A relatively new, but increasingly popular, top management position, is the Chief Design officer (CDo). Johnson & Johnson (J&J), for example, just hired a chief design officer, Ernesto Quinteros, to be a liaison between the chief marketing officer (CMo) and R&D. the CDo posi­tion has equal status with the CMo position at J&J, pepsiCo, and phillips electronics NV— because “a product that is wonderfully designed sells itself, and has a huge benefit on the market­ing side,” said J&J’s Sandi peterson, who created the CDo position at J&J.

If a firm is large with numerous divisions, an SBU type of structure would be more appropri­ate to reduce the span of control reporting to the Coo. one never knows for sure if a proposed or actual structure is indeed most effective for a particular firm. Declining financial performance signals a need for altering the structure. Some important guidelines to follow in devising organi­zational charts for companies are provided in table 7-10.

Why Is the COO Position Being Deleted in Many Organizations?

The COO position is increasingly being deleted in U.S. companies. Twitter recently divided the duties of its COO among all manag­ers. McDonald’s, Tiffany & Co., and Yahoo recently deleted their COO position. In fact, the percentage of large companies in the United States with COOs has declined almost every year for a de­cade, to about 36 percent today. Health-care and industrial com­panies are least likely to have a COO today. A senior executive search firm, Crist Kolder Associates, reports that the percentage of Fortune 500 and S&P 500 companies with a COO has declined steadily from 48 percent in 2000 to 36 percent in 2014. An ac­counting firm, PricewaterhouseCoopers, suggests there are four reasons why companies are phasing out the COO position: (1) flat­ten their structure, (2) eliminate a layer of management, (3) reduce costs, and (4) expand the CEO’s authority and responsibility. Digital communications and even social media today enable a CEO of­tentimes to perform COO duties. However, three situations that especially warrant having a COO include (1) whenever the CEO lacks operational experience, (2) whenever the firm desires to be transparent about their CEO succession plans, and (3) whenever the CEO needs to lead a restructuring or transformation of the firm. Although historically a stepping-stone position to the CEO position, many companies now delegate the traditional duties of a COO to the CEO or to other positions, such as the CFO or to the chief brand officer. Deleting the COO position does increase the span of control of the CEO, spreading him or her thinly, which is not a good idea for many companies.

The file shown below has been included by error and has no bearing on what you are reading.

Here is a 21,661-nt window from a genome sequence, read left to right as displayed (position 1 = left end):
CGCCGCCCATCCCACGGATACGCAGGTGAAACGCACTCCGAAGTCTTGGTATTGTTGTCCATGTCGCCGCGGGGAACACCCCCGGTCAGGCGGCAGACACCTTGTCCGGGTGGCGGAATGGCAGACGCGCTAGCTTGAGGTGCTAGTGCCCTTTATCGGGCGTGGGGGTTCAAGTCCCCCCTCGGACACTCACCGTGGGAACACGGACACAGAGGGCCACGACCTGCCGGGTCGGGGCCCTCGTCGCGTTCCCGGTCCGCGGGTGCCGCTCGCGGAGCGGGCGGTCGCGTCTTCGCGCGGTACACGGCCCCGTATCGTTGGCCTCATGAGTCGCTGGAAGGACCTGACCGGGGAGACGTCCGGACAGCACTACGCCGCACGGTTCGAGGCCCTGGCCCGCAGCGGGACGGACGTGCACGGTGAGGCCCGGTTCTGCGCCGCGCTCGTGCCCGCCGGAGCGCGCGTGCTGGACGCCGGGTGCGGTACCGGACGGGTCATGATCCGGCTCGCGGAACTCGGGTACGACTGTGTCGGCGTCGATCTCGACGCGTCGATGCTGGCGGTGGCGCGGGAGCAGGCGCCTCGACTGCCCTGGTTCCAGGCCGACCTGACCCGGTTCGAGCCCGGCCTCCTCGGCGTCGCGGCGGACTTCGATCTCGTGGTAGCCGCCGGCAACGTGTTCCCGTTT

Interestingly, as the COO position has declined, the chief f inancial officer (CFO) position has increased in responsibility and prevalence. An example is the CFO position at Twitter Inc., where Anthony Noto is being groomed perhaps to become that company’s CEO. Noto was recently also given head responsibility for marketing at Twitter. In the last year, it was Noto who initiated and coordinated the major business deals and acquisitions at Twitter.

Source: Based on Feintzeig, Rachel, “Coos Join Endangered Species List,” Wall Street Journal, June 13, 2014, B1. Also based on Crist Kolder Associates, “Trends in CEo recruiting and Succession,” Volatility Report 2014; http:// published by pricewaterhouseCoopers; and Yoree Koh, “ascent of twitter CFo Creates a power Center,” Wall Street Journal, June 15, 2015, B1 and B4.

Source: David Fred, David Forest (2016), Strategic Management: A Competitive Advantage Approach, Concepts and Cases, Pearson (16th Edition).